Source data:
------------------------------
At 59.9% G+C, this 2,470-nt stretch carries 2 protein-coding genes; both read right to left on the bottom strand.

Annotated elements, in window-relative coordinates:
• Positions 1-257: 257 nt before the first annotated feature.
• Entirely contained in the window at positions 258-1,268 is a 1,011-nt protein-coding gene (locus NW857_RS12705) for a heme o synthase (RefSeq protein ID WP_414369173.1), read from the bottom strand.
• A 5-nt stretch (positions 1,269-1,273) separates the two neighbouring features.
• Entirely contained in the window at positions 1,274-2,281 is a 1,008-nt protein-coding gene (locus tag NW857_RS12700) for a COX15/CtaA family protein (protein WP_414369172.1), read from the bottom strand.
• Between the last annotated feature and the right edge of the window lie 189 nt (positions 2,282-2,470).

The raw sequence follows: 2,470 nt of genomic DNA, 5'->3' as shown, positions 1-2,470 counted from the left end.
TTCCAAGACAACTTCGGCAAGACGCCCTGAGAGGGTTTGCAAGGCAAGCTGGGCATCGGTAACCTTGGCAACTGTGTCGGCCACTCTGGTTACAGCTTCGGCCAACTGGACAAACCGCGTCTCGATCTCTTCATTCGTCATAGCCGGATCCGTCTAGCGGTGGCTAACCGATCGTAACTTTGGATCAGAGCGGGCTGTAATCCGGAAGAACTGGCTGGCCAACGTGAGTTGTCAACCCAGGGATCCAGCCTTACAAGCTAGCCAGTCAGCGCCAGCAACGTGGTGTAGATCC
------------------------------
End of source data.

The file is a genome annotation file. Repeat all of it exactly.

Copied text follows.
At 59.9% G+C, this 2,470-nt stretch carries 2 protein-coding genes; both read right to left on the bottom strand.

Annotated elements, in window-relative coordinates:
• Positions 1-257: 257 nt before the first annotated feature.
• Entirely contained in the window at positions 258-1,268 is a 1,011-nt protein-coding gene (locus NW857_RS12705) for a heme o synthase (RefSeq protein ID WP_414369173.1), read from the bottom strand.
• A 5-nt stretch (positions 1,269-1,273) separates the two neighbouring features.
• Entirely contained in the window at positions 1,274-2,281 is a 1,008-nt protein-coding gene (locus tag NW857_RS12700) for a COX15/CtaA family protein (protein WP_414369172.1), read from the bottom strand.
• Between the last annotated feature and the right edge of the window lie 189 nt (positions 2,282-2,470).

The raw sequence follows: 2,470 nt of genomic DNA, 5'->3' as shown, positions 1-2,470 counted from the left end.
TTCCAAGACAACTTCGGCAAGACGCCCTGAGAGGGTTTGCAAGGCAAGCTGGGCATCGGTAACCTTGGCAACTGTGTCGGCCACTCTGGTTACAGCTTCGGCCAACTGGACAAACCGCGTCTCGATCTCTTCATTCGTCATAGCCGGATCCGTCTAGCGGTGGCTAACCGATCGTAACTTTGGATCAGAGCGGGCTGTAATCCGGAAGAACTGGCTGGCCAACGTGAGTTGTCAACCCAGGGATCCAGCCTTACAAGCTAGCCAGTCAGCGCCAGCAACGTGGTGTAGATCC